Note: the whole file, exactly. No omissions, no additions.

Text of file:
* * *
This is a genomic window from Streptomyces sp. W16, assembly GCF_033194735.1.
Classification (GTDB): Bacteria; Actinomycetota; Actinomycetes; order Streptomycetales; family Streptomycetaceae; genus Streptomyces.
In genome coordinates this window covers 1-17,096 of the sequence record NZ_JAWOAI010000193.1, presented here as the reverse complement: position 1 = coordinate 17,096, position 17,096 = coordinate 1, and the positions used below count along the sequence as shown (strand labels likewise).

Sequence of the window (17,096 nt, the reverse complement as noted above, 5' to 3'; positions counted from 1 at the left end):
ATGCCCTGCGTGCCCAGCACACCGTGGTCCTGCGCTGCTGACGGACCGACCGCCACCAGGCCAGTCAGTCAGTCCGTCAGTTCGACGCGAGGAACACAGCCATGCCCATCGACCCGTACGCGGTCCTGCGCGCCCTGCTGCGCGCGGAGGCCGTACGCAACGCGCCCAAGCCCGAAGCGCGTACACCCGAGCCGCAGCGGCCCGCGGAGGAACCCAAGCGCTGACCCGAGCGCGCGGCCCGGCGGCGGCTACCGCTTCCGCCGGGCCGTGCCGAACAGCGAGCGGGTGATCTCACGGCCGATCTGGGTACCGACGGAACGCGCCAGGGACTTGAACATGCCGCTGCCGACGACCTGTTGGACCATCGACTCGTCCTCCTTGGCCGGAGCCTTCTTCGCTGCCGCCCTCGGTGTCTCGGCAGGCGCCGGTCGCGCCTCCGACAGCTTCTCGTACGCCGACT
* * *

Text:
This is a genomic window from Streptomyces sp. W16, assembly GCF_033194735.1.
Classification (GTDB): Bacteria; Actinomycetota; Actinomycetes; order Streptomycetales; family Streptomycetaceae; genus Streptomyces.
In genome coordinates this window covers 1-17,096 of the sequence record NZ_JAWOAI010000193.1, presented here as the reverse complement: position 1 = coordinate 17,096, position 17,096 = coordinate 1, and the positions used below count along the sequence as shown (strand labels likewise).

Sequence of the window (17,096 nt, the reverse complement as noted above, 5' to 3'; positions counted from 1 at the left end):
ATGCCCTGCGTGCCCAGCACACCGTGGTCCTGCGCTGCTGACGGACCGACCGCCACCAGGCCAGTCAGTCAGTCCGTCAGTTCGACGCGAGGAACACAGCCATGCCCATCGACCCGTACGCGGTCCTGCGCGCCCTGCTGCGCGCGGAGGCCGTACGCAACGCGCCCAAGCCCGAAGCGCGTACACCCGAGCCGCAGCGGCCCGCGGAGGAACCCAAGCGCTGACCCGAGCGCGCGGCCCGGCGGCGGCTACCGCTTCCGCCGGGCCGTGCCGAACAGCGAGCGGGTGATCTCACGGCCGATCTGGGTACCGACGGAACGCGCCAGGGACTTGAACATGCCGCTGCCGACGACCTGTTGGACCATCGACTCGTCCTCCTTGGCCGGAGCCTTCTTCGCTGCCGCCCTCGGTGTCTCGGCAGGCGCCGGTCGCGCCTCCGACAGCTTCTCGTACGCCGACT